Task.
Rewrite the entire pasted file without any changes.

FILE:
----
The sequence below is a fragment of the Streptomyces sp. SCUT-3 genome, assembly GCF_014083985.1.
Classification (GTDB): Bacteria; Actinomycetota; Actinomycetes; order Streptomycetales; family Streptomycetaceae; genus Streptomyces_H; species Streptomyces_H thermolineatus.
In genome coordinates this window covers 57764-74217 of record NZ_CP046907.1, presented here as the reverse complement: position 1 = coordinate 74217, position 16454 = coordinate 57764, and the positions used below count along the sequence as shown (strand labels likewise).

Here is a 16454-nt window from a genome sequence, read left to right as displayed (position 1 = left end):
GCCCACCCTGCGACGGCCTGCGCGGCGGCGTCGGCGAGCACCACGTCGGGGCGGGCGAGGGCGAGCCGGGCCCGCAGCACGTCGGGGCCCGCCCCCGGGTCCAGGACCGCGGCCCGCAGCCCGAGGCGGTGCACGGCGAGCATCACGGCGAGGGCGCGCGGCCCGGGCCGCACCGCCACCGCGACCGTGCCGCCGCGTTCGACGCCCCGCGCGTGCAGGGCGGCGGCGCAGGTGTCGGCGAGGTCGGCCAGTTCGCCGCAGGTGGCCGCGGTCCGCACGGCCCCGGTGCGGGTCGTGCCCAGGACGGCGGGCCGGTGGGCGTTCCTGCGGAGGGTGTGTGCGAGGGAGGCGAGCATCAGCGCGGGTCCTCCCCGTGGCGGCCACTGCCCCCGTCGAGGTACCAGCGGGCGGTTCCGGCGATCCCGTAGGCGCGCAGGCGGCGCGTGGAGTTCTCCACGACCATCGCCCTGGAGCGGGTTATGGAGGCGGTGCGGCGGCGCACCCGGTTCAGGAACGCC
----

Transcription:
The sequence below is a fragment of the Streptomyces sp. SCUT-3 genome, assembly GCF_014083985.1.
Classification (GTDB): Bacteria; Actinomycetota; Actinomycetes; order Streptomycetales; family Streptomycetaceae; genus Streptomyces_H; species Streptomyces_H thermolineatus.
In genome coordinates this window covers 57764-74217 of record NZ_CP046907.1, presented here as the reverse complement: position 1 = coordinate 74217, position 16454 = coordinate 57764, and the positions used below count along the sequence as shown (strand labels likewise).

Here is a 16454-nt window from a genome sequence, read left to right as displayed (position 1 = left end):
GCCCACCCTGCGACGGCCTGCGCGGCGGCGTCGGCGAGCACCACGTCGGGGCGGGCGAGGGCGAGCCGGGCCCGCAGCACGTCGGGGCCCGCCCCCGGGTCCAGGACCGCGGCCCGCAGCCCGAGGCGGTGCACGGCGAGCATCACGGCGAGGGCGCGCGGCCCGGGCCGCACCGCCACCGCGACCGTGCCGCCGCGTTCGACGCCCCGCGCGTGCAGGGCGGCGGCGCAGGTGTCGGCGAGGTCGGCCAGTTCGCCGCAGGTGGCCGCGGTCCGCACGGCCCCGGTGCGGGTCGTGCCCAGGACGGCGGGCCGGTGGGCGTTCCTGCGGAGGGTGTGTGCGAGGGAGGCGAGCATCAGCGCGGGTCCTCCCCGTGGCGGCCACTGCCCCCGTCGAGGTACCAGCGGGCGGTTCCGGCGATCCCGTAGGCGCGCAGGCGGCGCGTGGAGTTCTCCACGACCATCGCCCTGGAGCGGGTTATGGAGGCGGTGCGGCGGCGCACCCGGTTCAGGAACGCC